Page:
Friday, August 30, 2013

Harry Potter and the Five Sisters

I haven't yet read The Cuckoo's Calling, so I can't comment on it—though I certainly won't get my knickers in a twist over "Galbraith-Gate."  I'm just glad J.K. is seeking new authorial voices.  She's a brilliant writer.

"Deathly Hallows" symbolFor my summer reading this year, I felt knackered enough from the challenges of work that I didn't want to "work at" reading. So....I decided to reread the whole Harry Potter series straight through. What a treat!

I'll leave it to the reader to imagine the fascination of being able to catch the set-ups and clues Rowling puts in early volumes for things that happen several volumes later, as well as the mastery with which she weaves her core themes through the seven books. All I'll say for now is that my admiration for her genius in this series keeps increasing.

Yet something struck me toward the end of the last book, The Deathly Hallows, a curiosity about five powerful women.  They are rarely seen in the novels, yet they play essential roles in the overall story.  I thought it might be intriguing for Rowling to write a novel for adults from the perspective of these "Five Sisters."

[spoiler alert]

Three of the sisters belong to the Wizarding Black family, Bellatrix Lestrange, Andromeda Tonks and Narcissa Malfoy. Petunia Dursley and her younger sister, Lily Potter, belong to the Muggle Evans family.

We readers and movie fans of Harry Potter tend to give our attention to two of the sisters. We feel fairly sure we know these women.

Lily PotterLily, Harry's mother, was murdered by Voldemort,  yet she returns in spirit at key moments of Harry's ordeals.

Bellatrix, cousin of Sirius Black and closest disciple of Voldemort, rages through the later books and dominates the screen.

We see a bit of Petunia in the early chapters of each volume, mostly as a comic character. Some of us, though, recognize her more tragic nature. It is that deeper reality of the character which intrigues me.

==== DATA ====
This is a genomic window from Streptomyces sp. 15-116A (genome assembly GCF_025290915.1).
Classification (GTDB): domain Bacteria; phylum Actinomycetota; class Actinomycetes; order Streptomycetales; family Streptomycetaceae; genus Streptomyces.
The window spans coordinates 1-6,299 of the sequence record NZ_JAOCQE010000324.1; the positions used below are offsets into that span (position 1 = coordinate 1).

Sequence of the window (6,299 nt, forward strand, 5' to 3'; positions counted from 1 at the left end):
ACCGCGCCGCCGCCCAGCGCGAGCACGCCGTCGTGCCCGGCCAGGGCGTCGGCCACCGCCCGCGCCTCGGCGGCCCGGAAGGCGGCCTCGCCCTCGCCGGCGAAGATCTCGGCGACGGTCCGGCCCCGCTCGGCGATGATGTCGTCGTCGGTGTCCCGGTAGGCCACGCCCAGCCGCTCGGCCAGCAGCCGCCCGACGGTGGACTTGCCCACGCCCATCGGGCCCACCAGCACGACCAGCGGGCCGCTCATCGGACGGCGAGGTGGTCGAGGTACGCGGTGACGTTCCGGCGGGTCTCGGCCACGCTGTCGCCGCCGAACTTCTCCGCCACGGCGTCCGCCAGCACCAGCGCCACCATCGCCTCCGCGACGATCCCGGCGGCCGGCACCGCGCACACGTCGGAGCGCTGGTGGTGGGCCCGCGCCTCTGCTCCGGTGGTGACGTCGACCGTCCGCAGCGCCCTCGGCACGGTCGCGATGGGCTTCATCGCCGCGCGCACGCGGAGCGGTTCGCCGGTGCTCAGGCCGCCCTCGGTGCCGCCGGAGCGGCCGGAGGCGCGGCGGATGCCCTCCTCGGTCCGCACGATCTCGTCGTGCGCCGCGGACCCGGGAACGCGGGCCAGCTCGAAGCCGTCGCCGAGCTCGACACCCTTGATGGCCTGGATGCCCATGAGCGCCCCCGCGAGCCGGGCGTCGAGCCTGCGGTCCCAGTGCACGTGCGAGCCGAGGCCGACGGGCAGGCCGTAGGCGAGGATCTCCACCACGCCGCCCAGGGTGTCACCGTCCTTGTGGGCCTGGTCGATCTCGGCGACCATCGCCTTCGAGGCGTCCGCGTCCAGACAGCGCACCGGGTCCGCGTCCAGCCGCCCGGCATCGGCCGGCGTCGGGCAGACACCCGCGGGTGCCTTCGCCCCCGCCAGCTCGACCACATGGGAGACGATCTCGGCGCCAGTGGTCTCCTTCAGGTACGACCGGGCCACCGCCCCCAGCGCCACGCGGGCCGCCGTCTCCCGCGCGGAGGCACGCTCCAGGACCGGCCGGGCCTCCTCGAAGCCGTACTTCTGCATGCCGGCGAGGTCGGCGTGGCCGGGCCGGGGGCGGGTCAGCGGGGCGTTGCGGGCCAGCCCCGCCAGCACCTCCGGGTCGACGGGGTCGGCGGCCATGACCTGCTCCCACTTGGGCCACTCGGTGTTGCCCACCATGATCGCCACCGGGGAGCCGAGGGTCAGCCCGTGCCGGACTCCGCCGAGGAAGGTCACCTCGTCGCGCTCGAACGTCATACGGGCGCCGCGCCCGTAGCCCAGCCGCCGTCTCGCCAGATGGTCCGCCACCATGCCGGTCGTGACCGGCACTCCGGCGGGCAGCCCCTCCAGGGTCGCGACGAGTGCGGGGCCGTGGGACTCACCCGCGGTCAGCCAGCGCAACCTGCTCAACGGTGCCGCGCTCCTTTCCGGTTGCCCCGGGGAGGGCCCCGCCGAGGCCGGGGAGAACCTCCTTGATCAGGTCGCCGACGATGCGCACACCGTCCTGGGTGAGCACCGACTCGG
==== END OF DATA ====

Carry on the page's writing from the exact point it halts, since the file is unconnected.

Bellatrix LestrangeThe same goes for Narcissa, who rarely appears yet makes a critical choice in the last volume.

Andromeda is scarcely mentioned, except as the "blood traitor" disinherited from the Black family for marrying a Muggle. Nonetheless, her choice allows her daughter Nymphadora (aka "Tonks") to play a powerful role in the series.

Petunia and Narcissa are dominated by men who impose upon them conformity to the worst, most dangerously prideful aspects of their respective Muggle and Death Eater worlds.  For the most part, both them cleave to the expectations of those worlds and strive, sometimes at great expense to themselves, to demand the same of others.

And yet....

Petunia Dursley
At the start of The Order of the Phoenix, Harry rescues his Muggle cousin Dudley from a magical attack. He tries to explain to his furious Uncle Vernon that Voldemort is back.
"Back?" whispered Aunt Petunia. 
She was looking at Harry as she had never looked at him before. And all of a sudden, for the very first time in his life, Harry fully appreciated that Aunt Petunia was his mother's sister. He could not have said why this hit him so very powerfully at this moment. All he knew was that he was not the only person in the room who had an inkling of what Lord Voldemort being back might mean....
The furious pretense that Aunt Petunia had maintained all Harry's life—that there was no magic and no world other than the world she inhabited with Uncle Vernon—seemed to have fallen away. (37-38)
When Uncle Vernon tries to throw Harry out of the magical safe haven of the Dursley home, it is Petunia who—granted, with the encouragement of a howler from Professor Dumbledore, but also out of mother love for Dudley—deflates him with her old what-would-the-neighbors-think pretense.
"He stays," she said.... She was regaining her usual brisk, snappish manner rapidly, though she was still very pale.... "We'll have to keep him." (41)
And, at the end of The Deathly Hallows, it is Narcissa Malfoy who—out of love for her own son Draco, not for Harry—risks all in response to Voldemort's command to make sure Harry is dead.
Narcissa MalfoyHands, softer than he had been expecting, touched Harry's face, pulled back an eyelid, crept beneath his shirt, down to his chest, and felt his heart. He could hear the woman's fast breathing, her long hair tickled his face. He knew that she could feel the steady pounding of life against his ribs.

"Is Draco alive? Is he in the castle?"

The whisper was barely audible; her lips were an inch from his ear, her head bent so low that her long hair shielded his face from the onlookers.

"Yes," he breathed back.

He felt the hand on his chest contract; her nails pierced him. Then it was withdrawn. She had sat up.

"He is dead!" Narcissa Malfoy called to the watchers. (726)
In the darkest of times, five women risk everything for love. Bellatrix for her love of Voldemort's wicked power. Andromeda for the love of the Muggle Ted Tonks. And Lily, Petunia and Narcissa for the love of their sons.

What, I wonder, could we learn of the tragic and powerful family dynamics of the Blacks and the Evans? All five women pulled in extremely different directions. All five together determining the fate of the world.

Now that would be a novel!

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